A road trip is a good initial experience with the southwest. With Tony and Terrence, in about 1976, winter, we left from Sacramento, California. First stop Ogden, Utah, to see an old girl friend (not geriatric). Then some ice climbing in Little Cottonwood Canyon. Onto Zion and the beginning of our non climbing in the southwest — the four corners where Colorado, Utah, New Mexico, and Arizona meet. We knew — read — Pratt and Abbey as gurus and followed their lead. At Zion National Park, 2AM, very cold January night, storm ready to dump, we got to the the entrance up on the ridge. In those years there was a ranger booth and a swing open barrier. The gate was closed and secured with a lock the size of my fist. Locked!? Three youth wanting to get to the promised land down below in the valley. A trio of inquisitive, never say die, rock climbers and tool men. We merely unbolted the hinges, moved the contraption aside, drove in, and repaired our monkey wrench operation. We opened bottles of Henry Weinhards finest, and drove into the tunnel. Way too fast. Sometimes in life there are cosmic oops that threaten our freedom or progress and remind us why there are barriers.
The ranger was beyond mad but not quite hysterical. "You could of run right through those guys on ladders and killed 'em!" "You're right." "How'd you get in?" We showed him the flaw in the hinge design and he calmed down. Now he was the understanding dad and let us off the hooks with just a scare (scar). Mr. Nice Ranger (he really was) said, "Camp up here tonight. Snow will fall, temp. will be near zero. You'll get in tomorrow." "OK." He went back into his batcave and we went in separate directions to drop our pants, then we drank another round of Henry's brew and discussed the error in our way. All this excitement to get into national park. The next morning at dawn we were three virgins at the Virgin River looking across and up at the Great White Throne, saying nothing but ruminating a lot. What is the draw that leads climbers into the southwest? Why go?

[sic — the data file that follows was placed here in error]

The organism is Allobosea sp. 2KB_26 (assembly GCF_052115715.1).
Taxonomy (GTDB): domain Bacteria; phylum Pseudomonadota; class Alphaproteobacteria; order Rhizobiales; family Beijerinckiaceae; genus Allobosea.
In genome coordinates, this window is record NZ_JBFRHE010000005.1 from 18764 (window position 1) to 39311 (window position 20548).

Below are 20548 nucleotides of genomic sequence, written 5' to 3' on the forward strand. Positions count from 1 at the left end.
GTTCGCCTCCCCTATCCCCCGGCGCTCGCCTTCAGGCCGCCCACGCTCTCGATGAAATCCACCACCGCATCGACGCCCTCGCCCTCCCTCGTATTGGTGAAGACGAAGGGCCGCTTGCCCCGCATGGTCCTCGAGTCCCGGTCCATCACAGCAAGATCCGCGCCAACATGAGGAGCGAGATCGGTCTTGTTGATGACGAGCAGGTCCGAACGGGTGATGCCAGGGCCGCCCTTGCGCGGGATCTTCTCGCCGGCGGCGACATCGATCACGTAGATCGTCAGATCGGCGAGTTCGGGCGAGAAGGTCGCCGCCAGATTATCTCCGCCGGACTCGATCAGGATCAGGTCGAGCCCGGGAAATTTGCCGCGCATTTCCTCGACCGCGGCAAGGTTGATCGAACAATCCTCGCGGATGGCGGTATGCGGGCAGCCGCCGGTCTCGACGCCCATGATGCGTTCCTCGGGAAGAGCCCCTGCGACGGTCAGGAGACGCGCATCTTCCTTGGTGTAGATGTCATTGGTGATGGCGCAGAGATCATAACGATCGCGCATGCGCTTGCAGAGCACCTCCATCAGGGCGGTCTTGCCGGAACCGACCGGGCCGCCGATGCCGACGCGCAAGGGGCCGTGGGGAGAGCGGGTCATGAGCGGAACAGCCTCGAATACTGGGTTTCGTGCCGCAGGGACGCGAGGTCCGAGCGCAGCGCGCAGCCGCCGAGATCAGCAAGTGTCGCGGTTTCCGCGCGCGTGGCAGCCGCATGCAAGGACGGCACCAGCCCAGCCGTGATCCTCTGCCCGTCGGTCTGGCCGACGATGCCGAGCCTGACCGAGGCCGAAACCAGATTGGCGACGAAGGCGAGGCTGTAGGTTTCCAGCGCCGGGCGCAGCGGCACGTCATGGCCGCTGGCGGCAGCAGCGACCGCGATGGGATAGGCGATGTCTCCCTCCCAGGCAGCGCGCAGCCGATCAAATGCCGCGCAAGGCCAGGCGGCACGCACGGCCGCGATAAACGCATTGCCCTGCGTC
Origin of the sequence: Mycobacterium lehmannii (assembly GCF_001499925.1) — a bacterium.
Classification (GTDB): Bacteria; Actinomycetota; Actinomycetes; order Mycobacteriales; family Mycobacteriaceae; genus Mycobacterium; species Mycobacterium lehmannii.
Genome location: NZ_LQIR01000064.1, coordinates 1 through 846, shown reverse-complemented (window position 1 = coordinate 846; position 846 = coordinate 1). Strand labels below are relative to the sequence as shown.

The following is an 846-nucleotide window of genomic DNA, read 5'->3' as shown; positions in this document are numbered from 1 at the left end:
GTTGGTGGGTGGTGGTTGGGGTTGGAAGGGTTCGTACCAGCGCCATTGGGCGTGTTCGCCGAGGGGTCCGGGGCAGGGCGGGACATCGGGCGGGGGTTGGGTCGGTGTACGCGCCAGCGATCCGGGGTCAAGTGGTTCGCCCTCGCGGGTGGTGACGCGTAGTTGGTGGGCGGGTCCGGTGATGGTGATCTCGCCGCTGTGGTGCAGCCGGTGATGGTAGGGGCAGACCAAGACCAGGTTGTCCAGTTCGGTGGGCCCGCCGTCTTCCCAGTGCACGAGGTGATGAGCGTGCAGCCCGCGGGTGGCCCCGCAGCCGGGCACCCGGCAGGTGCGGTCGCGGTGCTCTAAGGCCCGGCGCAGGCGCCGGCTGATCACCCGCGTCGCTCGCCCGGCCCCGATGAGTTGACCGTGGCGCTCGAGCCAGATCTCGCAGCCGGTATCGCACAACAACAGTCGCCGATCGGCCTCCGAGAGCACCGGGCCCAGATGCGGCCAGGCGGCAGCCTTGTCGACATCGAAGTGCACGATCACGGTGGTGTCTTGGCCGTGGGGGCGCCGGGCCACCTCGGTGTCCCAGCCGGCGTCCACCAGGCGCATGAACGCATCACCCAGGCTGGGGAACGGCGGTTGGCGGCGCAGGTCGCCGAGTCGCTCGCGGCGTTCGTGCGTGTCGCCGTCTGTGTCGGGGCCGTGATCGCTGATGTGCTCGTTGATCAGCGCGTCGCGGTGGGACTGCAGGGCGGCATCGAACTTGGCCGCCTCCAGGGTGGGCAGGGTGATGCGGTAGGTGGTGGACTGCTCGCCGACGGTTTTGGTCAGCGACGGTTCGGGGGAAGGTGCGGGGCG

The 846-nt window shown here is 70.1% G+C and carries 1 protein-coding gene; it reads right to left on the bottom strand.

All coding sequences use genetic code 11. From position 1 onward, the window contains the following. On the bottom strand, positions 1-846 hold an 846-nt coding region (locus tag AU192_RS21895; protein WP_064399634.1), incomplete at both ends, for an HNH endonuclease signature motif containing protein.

Mr. Pratt:. . . Rocks in the the desert are organic. The climbs in the four corners have a quality of aliveness not usually associated with the inanimate world, and for me that quality is becoming a source of increasing attraction. (View from Deadhorse Point) Ever been to Joshua Tree? Though not the four corners, JT is a southwest type desert environment. JT is part of the Mojave Desert and the four corners is in the high desert of the Colorado Plateau, sometimes referred as the Navajoan Desert. No matter. JT is a good intro into various cutlures of the southwest and tierra sin aqua. But whereas JT is too often now a days crowded, the four corners, borrowing a phrase from the Dixie Chicks, is "wide open spaces." Mr. Abbey:A weird, lovely, fantastic object out of nature like Delicate Arch has the curious ability to remind us — like rock and sunlight and wind and wilderness — that out there is a different world, older and greater and deeper by far than ours. In all my ramblings out there in the four corners, I can proudly say I have never done any ascents. On the other foot, David Roberts, early serious climber in Alaska and good on stone, and writer of In Search of the Old Ones, a book about the Anasazi, says of his travails up "The Ancient Ones" hand and foot stone ladders, he had to put on his climbing boots and pay very close attention to get up. The Anasazi did such tasks barefoot or in Yucca fiber sandals, in all weather.
Photo by Luke Laeser